Lousy Little Sixpence: 'Pretty frocks'
Flo Caldwell, born 1910, from Ulgundarhi Reserve and Violet Shea, born 1912, talk of their experience of schooling on the reserve and being selected by the Protection Board inspector for cheap labour. Summary by Romaine Moreton.
Lousy Little Sixpence has an historical place in Indigenous film as an educational piece that preserves the life stories of many Indigenous people – now elders – who were procured by the missions to enter the workforce and become servants to wealthy white families.
The issue of stolen wages is ongoing – the withheld wages earned by those indentured Indigenous workers, who contributed to the Australian economy without any financial reward, remains unaddressed to this day. So this is an important film that offers a background to the present struggle for the very generations depicted in this film to receive the wages that were supposedly held in trust for them. In December 2006, a Senate Committee inquiry recommended that 'Indigenous claimants are fully compensated for monies withheld from them’. It further noted, 'The committee is concerned that establishing a national inquiry or a Royal Commission into stolen wages will not directly resolve the stolen wages issue and will only delay actions taken by state and territory governments to address these issues. The advanced age and ill-health of many potential claimants means that the expeditious resolution of claims must be a priority. It is time to resolve this issue’.
It is quite incredible to listen to the testimonies of Indigenous elders born in the early 1900s – their reflections and personal accounts of what it meant to be administered by the Aborigines Protection Board, removed from their families and sent to work in cities. The work of Jack Patten is documented in this film, and his participation in the establishment of the Australian Aborigines Progressive Association (APA), which was invested in dismantling the Aborigines Protection Board, as well as fighting for and attaining citizen’s rights for all Indigenous peoples.
Lousy Little Sixpence is an influential film in highlighting the injustice of withheld wages, and the fight for the rightful payment to be made to Indigenous peoples of that generation or their families.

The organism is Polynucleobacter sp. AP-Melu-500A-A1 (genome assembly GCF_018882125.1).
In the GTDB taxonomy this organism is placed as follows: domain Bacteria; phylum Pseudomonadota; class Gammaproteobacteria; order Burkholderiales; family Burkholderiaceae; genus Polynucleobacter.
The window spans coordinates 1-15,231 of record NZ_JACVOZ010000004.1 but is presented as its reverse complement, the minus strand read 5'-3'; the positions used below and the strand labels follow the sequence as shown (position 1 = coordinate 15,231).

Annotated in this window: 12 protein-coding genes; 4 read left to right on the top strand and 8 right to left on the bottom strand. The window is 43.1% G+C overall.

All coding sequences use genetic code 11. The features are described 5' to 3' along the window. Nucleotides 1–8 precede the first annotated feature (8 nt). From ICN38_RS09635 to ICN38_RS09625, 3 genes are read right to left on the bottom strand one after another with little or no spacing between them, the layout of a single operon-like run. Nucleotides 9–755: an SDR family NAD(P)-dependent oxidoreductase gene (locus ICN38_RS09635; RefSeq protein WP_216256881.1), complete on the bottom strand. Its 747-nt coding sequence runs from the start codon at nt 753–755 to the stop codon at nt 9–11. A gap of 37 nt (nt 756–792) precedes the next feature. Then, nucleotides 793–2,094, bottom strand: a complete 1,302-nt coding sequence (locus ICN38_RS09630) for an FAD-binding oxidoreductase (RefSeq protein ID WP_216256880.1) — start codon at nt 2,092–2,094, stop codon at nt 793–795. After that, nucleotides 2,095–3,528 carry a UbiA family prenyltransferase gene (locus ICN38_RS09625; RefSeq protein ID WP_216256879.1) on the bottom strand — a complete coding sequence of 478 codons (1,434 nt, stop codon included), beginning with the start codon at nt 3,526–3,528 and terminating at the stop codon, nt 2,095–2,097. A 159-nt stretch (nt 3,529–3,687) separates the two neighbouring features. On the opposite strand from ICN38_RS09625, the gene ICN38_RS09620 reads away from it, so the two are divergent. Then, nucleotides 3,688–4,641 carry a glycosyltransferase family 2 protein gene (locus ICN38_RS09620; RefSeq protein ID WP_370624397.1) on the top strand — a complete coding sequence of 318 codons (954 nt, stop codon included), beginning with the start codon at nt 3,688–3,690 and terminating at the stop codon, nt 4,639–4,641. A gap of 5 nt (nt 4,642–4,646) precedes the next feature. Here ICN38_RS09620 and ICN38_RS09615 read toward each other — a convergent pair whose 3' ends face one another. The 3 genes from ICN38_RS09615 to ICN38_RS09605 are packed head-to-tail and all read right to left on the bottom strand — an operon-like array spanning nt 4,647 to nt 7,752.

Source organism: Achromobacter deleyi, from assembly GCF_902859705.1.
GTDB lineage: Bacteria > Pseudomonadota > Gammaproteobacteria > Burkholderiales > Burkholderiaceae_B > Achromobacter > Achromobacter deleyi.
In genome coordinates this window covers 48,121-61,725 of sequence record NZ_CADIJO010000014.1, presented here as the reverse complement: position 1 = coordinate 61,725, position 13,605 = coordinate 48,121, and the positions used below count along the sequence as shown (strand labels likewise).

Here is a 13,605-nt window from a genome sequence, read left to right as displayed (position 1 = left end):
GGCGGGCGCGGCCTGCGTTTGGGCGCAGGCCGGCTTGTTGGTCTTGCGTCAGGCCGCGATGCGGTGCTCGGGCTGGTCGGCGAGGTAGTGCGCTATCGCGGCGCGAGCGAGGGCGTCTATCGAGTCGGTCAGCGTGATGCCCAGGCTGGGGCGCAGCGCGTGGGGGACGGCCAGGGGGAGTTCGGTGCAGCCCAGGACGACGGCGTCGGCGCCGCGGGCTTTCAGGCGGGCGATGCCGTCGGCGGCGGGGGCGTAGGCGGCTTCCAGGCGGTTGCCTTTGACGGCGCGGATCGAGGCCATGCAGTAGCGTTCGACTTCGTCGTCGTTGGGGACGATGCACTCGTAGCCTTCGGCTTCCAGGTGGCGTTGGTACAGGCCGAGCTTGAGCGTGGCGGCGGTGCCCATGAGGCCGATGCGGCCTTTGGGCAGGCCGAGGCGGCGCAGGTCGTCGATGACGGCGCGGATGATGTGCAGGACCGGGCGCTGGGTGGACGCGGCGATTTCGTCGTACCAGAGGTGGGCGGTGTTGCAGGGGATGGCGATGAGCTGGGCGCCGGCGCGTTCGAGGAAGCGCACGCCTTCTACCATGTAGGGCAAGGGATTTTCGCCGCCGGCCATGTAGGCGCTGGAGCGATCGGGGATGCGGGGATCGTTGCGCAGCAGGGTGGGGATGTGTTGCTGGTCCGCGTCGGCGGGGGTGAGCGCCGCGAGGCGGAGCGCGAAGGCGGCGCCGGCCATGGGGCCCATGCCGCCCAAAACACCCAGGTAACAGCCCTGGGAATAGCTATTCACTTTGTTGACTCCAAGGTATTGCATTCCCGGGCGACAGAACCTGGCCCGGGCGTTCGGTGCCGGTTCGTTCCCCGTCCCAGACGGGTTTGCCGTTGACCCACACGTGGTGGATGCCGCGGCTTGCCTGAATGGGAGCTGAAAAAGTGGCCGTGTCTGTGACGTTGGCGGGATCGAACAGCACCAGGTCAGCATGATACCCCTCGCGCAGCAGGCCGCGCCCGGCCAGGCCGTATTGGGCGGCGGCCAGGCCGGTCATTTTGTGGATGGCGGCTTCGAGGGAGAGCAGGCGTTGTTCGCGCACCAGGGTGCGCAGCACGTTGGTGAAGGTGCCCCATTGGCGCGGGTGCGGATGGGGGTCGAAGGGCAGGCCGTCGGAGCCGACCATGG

Lousy Little Sixpence synopsis
A documentary using historical footage and interviews with Indigenous people who belonged to the generation that were forced into unpaid servitude by the Australian government. The title refers to the amount of pocket money the indentured workers were supposed to be given – but never received – while their wages were managed by their 'employers’, on behalf of the Aborigines Protection Board.
Notes by Romaine Moreton
This clip shows Flo Caldwell, Violet Shea and Bill Reid telling of their experiences of schooling on Aboriginal reserves in New South Wales and of the removal of children at age 13. Caldwell and Shea from Ulgundahi Island Reserve on the Clarence River describe their lack of education and both Caldwell and Reid from the Pilliga Reserve in north-west NSW recall an inspector coming to identify who was to be removed. Caldwell tells of how the reserve manager tried to dupe her into agreeing to go. The clip includes newsreel footage, photographs, narration and music.
Educational value points
- Indigenous children on reserves were not permitted to attend the NSW public schools open to non-Indigenous children; instead they attended poorly equipped reserve schools staffed by inexperienced or poorly qualified teachers. The children were educated to no more than grade three level as white society believed the only work they were capable of doing was as domestic servants or labourers. Reid received two years of schooling, Caldwell and Shea next to nothing.
- Under the Neglected Children and Juvenile Offenders Act of 1905, the NSW Aborigines Protection Board (APB) had the power to remove Indigenous children from reserves without parental consent or a court order and to assign them to white employers as servants or labourers under an 'apprenticeship’ scheme that operated until 1969. Caldwell and Shea worked as domestic servants and Reid worked as a labourer, ringbarking trees and cutting burrs.